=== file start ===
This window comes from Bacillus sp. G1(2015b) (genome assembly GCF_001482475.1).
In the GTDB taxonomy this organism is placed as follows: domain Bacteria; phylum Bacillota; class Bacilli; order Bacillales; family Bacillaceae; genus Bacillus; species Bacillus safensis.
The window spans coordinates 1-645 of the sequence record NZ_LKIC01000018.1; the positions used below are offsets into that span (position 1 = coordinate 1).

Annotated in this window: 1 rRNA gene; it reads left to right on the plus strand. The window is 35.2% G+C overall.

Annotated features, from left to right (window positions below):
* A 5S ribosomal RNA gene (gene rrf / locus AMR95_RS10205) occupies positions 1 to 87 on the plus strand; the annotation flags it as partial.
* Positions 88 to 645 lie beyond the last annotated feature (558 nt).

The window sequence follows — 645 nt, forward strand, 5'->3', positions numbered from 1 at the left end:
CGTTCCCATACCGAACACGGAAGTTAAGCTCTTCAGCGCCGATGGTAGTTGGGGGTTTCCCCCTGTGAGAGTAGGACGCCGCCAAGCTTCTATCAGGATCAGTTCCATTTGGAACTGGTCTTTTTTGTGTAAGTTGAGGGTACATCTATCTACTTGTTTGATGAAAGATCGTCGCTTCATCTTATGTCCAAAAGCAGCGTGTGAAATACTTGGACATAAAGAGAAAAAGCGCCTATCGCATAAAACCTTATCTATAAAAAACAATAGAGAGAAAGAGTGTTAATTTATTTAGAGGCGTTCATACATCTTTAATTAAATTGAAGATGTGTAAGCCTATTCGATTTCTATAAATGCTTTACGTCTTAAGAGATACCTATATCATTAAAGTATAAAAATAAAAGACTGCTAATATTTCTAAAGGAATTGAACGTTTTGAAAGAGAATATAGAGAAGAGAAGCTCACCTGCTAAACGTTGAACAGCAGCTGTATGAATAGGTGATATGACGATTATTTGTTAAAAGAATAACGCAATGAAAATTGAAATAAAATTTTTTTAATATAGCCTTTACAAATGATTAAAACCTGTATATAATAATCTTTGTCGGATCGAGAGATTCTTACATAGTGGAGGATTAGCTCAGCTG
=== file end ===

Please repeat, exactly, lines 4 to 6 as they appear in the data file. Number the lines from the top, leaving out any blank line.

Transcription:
Annotated in this window: 1 rRNA gene; it reads left to right on the plus strand. The window is 35.2% G+C overall.

Annotated features, from left to right (window positions below):
* A 5S ribosomal RNA gene (gene rrf / locus AMR95_RS10205) occupies positions 1 to 87 on the plus strand; the annotation flags it as partial.